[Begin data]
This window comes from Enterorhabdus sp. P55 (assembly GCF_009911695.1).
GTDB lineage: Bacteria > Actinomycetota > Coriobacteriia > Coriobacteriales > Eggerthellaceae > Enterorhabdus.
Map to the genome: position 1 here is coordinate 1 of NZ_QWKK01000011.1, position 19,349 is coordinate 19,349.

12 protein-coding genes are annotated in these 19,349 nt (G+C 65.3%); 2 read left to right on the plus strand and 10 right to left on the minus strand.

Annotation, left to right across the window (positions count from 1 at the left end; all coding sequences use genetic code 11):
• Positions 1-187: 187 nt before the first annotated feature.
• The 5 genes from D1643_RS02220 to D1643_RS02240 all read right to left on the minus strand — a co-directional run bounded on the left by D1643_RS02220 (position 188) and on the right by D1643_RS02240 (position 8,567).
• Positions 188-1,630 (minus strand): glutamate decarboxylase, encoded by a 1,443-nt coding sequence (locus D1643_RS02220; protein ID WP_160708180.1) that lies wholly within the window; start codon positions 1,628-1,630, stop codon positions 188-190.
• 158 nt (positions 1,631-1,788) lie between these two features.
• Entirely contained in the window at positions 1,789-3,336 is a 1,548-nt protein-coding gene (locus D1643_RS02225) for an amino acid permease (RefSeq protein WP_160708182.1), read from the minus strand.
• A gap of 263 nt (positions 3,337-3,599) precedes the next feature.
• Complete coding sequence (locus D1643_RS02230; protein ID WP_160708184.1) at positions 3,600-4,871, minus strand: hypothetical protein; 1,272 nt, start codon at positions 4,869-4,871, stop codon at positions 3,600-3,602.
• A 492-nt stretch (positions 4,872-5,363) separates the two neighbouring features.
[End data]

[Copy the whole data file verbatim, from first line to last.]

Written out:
This window comes from Enterorhabdus sp. P55 (assembly GCF_009911695.1).
GTDB lineage: Bacteria > Actinomycetota > Coriobacteriia > Coriobacteriales > Eggerthellaceae > Enterorhabdus.
Map to the genome: position 1 here is coordinate 1 of NZ_QWKK01000011.1, position 19,349 is coordinate 19,349.

12 protein-coding genes are annotated in these 19,349 nt (G+C 65.3%); 2 read left to right on the plus strand and 10 right to left on the minus strand.

Annotation, left to right across the window (positions count from 1 at the left end; all coding sequences use genetic code 11):
• Positions 1-187: 187 nt before the first annotated feature.
• The 5 genes from D1643_RS02220 to D1643_RS02240 all read right to left on the minus strand — a co-directional run bounded on the left by D1643_RS02220 (position 188) and on the right by D1643_RS02240 (position 8,567).
• Positions 188-1,630 (minus strand): glutamate decarboxylase, encoded by a 1,443-nt coding sequence (locus D1643_RS02220; protein ID WP_160708180.1) that lies wholly within the window; start codon positions 1,628-1,630, stop codon positions 188-190.
• 158 nt (positions 1,631-1,788) lie between these two features.
• Entirely contained in the window at positions 1,789-3,336 is a 1,548-nt protein-coding gene (locus D1643_RS02225) for an amino acid permease (RefSeq protein WP_160708182.1), read from the minus strand.
• A gap of 263 nt (positions 3,337-3,599) precedes the next feature.
• Complete coding sequence (locus D1643_RS02230; protein ID WP_160708184.1) at positions 3,600-4,871, minus strand: hypothetical protein; 1,272 nt, start codon at positions 4,869-4,871, stop codon at positions 3,600-3,602.
• A 492-nt stretch (positions 4,872-5,363) separates the two neighbouring features.